Full Text Campaign Buzz November 2, 2012: Barack Obama in Wall Street Journal Op-ed: Real Progress, But We’re Not Done




Real Progress, But We’re Not Done

Americans shouldn’t surrender to the same philosophy that hurt middle-class families for so long.


Source: WSJ, 11-2-12

For the past few days, we’ve all been properly focused on one of the worst storms of our lifetimes. We mourn those who were lost. And we pledge to stand with those whose lives have been turned upside down for as long as it takes to recover and rebuild—better than before.

Because when hardship hits, America is at its best. The petty differences that consume us in normal times fade away. There are no Democrats or Republicans during a storm—only fellow Americans. That is how we get through the most trying times: together.

In 2008, we were mired in two wars and the worst economic crisis since the Great Depression. Together, we’ve battled our way back. Our businesses have created over five million new jobs in the past two and a half years. Home values are on the rise. Manufacturing is growing at the fastest pace in 15 years. The American auto industry is back. Thanks to the service and sacrifice of our brave men and women in uniform, the war in Iraq is over. And Osama bin Laden is dead.


Ken Fallin

We’ve made real progress. But we’re not done yet. On Tuesday, you get to choose between two fundamentally different visions of America—one where we return to the top-down policies that crashed our economy four years ago, and one built on a strong, growing middle class.

Our free market is the engine of America’s progress, driven by risk-takers, innovators and dreamers. Our people succeed when they have the chance to get a good education and learn new skills—and so do the businesses that hire them, or the companies they start. We believe that when we support research into scientific and medical breakthroughs, new industries will start here and stay here. We grow faster when our tax code rewards hard work and companies that create jobs in America, and when quality health care and a dignified retirement aren’t just achievable goals but a measure of our values as a nation.

For eight years, we had a president who shared these beliefs. Bill Clinton asked the wealthiest to pay a little more so we could reduce the deficit and still make these investments. By the end of his second term, America had created 23 million new jobs. Incomes were up. Poverty was down. Deficits became surpluses. And Wall Street did very well.

In the eight years after, we followed a different path. Bigger tax cuts for the wealthy we couldn’t afford. Encouraging companies to ship jobs and profits overseas. Fewer rules for big banks and insurers. The result of this top-down economics? Falling incomes, record deficits, the slowest job growth in half a century, and an economic crisis we’ve been cleaning up for the past four years.

Gov. Mitt Romney has offered—under the guise of “real change”—these very same policies that failed our country so badly. But we know better.

We shouldn’t end college tax credits to pay for millionaires’ tax cuts; we should make college more affordable for everyone who’s willing to work for it. We should recruit 100,000 math and science teachers so that high-tech, high-wage jobs aren’t created in China but in America. And we should equip another two million Americans at community colleges with skills that businesses are looking for right now.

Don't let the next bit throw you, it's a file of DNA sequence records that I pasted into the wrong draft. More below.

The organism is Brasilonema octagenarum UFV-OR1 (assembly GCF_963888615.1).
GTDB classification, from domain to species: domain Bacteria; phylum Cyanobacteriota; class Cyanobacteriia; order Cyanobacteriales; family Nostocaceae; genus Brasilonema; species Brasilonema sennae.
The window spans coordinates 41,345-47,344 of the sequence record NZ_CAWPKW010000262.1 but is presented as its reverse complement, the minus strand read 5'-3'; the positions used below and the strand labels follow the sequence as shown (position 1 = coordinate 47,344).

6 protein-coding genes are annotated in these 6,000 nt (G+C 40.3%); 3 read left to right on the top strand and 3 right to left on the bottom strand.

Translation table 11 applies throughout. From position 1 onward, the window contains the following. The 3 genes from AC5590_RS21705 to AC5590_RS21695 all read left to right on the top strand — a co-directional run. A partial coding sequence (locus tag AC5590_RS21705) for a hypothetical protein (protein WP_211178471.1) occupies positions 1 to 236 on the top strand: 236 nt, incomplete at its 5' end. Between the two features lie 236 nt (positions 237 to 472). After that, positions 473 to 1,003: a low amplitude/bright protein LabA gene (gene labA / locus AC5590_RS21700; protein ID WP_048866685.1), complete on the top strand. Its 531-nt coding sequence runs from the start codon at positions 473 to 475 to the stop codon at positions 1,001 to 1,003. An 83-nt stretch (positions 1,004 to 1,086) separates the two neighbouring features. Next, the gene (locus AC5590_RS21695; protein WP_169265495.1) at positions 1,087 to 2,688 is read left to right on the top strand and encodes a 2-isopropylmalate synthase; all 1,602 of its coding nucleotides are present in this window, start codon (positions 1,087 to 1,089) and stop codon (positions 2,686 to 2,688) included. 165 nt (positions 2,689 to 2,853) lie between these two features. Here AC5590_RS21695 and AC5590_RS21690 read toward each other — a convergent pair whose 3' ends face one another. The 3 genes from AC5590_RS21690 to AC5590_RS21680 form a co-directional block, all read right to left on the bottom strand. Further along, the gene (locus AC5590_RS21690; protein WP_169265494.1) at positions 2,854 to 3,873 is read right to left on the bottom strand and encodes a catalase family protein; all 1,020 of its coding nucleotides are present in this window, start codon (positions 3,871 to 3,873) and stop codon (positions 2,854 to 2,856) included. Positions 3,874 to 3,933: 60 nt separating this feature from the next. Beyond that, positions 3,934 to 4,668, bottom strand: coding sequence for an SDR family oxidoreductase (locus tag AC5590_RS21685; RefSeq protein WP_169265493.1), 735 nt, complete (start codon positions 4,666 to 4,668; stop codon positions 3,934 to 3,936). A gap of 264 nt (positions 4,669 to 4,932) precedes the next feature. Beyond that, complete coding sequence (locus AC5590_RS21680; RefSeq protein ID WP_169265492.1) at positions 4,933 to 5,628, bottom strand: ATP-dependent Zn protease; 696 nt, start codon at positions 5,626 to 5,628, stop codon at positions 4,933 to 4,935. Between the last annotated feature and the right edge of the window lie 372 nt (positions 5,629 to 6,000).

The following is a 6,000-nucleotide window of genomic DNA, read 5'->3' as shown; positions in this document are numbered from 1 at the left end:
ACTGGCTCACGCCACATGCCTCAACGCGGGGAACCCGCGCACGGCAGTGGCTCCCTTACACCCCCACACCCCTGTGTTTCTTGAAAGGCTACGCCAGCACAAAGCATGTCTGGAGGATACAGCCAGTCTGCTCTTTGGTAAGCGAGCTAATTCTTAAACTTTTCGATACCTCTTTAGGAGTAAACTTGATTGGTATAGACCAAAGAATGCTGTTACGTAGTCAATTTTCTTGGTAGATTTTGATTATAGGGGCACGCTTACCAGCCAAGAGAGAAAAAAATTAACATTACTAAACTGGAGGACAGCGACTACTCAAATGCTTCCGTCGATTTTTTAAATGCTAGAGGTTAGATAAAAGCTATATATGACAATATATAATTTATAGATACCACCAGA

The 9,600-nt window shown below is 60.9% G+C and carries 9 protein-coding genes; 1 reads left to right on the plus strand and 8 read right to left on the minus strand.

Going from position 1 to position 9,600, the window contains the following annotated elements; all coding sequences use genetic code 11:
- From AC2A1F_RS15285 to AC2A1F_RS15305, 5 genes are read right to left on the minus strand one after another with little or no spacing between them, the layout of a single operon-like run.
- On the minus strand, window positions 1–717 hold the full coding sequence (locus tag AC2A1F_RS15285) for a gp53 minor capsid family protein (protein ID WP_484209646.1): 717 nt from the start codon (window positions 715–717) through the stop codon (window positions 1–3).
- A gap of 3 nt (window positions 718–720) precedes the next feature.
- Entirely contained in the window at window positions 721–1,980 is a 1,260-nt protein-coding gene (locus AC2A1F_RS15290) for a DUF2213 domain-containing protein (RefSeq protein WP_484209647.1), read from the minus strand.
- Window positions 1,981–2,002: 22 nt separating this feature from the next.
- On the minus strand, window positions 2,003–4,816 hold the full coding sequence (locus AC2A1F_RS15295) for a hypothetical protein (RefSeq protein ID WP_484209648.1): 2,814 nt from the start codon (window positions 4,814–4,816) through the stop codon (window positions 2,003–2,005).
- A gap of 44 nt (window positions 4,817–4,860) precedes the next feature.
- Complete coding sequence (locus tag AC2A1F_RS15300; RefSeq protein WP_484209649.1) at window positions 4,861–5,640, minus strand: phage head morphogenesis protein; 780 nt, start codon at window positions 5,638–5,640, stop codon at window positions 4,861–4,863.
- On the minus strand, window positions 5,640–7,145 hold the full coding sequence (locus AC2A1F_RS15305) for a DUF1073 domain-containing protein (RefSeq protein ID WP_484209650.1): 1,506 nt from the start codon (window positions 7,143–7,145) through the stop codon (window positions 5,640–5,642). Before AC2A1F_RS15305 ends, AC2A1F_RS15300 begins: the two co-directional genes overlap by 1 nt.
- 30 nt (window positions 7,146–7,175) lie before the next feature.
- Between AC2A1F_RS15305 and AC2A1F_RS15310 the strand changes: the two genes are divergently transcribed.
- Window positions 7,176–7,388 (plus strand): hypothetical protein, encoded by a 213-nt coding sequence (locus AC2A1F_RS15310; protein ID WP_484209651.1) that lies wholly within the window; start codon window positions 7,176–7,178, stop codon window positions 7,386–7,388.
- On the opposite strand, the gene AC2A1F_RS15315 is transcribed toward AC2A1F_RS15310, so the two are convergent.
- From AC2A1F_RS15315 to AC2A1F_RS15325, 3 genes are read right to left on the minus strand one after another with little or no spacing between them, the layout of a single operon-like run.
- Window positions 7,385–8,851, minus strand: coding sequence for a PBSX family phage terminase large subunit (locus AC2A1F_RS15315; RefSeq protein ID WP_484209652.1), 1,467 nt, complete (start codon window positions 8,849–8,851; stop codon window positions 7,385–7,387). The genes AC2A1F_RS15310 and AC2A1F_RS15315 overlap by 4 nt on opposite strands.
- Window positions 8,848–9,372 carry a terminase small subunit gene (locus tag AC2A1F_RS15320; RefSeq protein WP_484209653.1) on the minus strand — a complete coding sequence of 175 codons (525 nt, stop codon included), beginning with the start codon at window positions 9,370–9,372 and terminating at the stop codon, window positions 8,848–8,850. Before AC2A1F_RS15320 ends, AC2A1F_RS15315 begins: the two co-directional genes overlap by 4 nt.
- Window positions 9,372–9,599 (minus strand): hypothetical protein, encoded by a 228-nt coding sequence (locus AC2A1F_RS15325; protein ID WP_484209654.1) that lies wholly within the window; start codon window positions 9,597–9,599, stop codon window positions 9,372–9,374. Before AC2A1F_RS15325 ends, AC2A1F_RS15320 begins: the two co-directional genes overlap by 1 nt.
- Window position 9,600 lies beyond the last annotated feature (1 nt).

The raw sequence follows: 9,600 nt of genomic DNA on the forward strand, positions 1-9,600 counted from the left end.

Change is an America that is home to the next generation of manufacturing and innovation. I’m proud I bet on the American auto industry. I refuse to cede the future of manufacturing to other countries. We need a tax code that stops rewarding companies that ship jobs overseas and starts rewarding companies that create jobs here; one that stops subsidizing oil-company profits and keeps supporting new energy jobs and new technology that will cut our oil imports in half.

Change is an America that turns the page on a decade of war to do some nation-building here at home. So long as I’m commander in chief, we’ll pursue our enemies with the strongest military in the world. But it is time to use the savings from ending the wars in Iraq and Afghanistan to pay down our debt and rebuild American roads, bridges, schools and broadband.

Change is an America where we reduce our deficit by cutting where we can and asking the wealthiest to go back to the income-tax rates they paid under President Clinton. I’ve worked with Republicans to cut a trillion dollars of spending, and I’ll do more. I’ll work with anyone of any party to move this country forward. But I won’t eliminate health insurance for millions of poor, elderly or disabled on Medicaid, and I won’t turn Medicare into a voucher to pay for another millionaire’s tax cut. That is surrender to the same philosophy that hurt middle-class families for too long.

I’m fighting for the Americans whose letters I read at night, whom I meet on the trail every day. The laid-off furniture worker who’s retraining at age 55 for a career in biotechnology. The owner of a small restaurant who needs a loan to expand after the bank turned him down. The autoworker who’s back on the job filled with the pride of building a great car.

When these Americans do well, America does well. That is the change we need right now. Now’s the time to keep pushing forward to make sure that no matter who you are, where you come from or how you started out, you can work to achieve your American dream.

That is the America within our reach. That is why I’m asking for your vote this Tuesday.

Mr. Obama, a Democrat, is seeking re-election as president of the United States.

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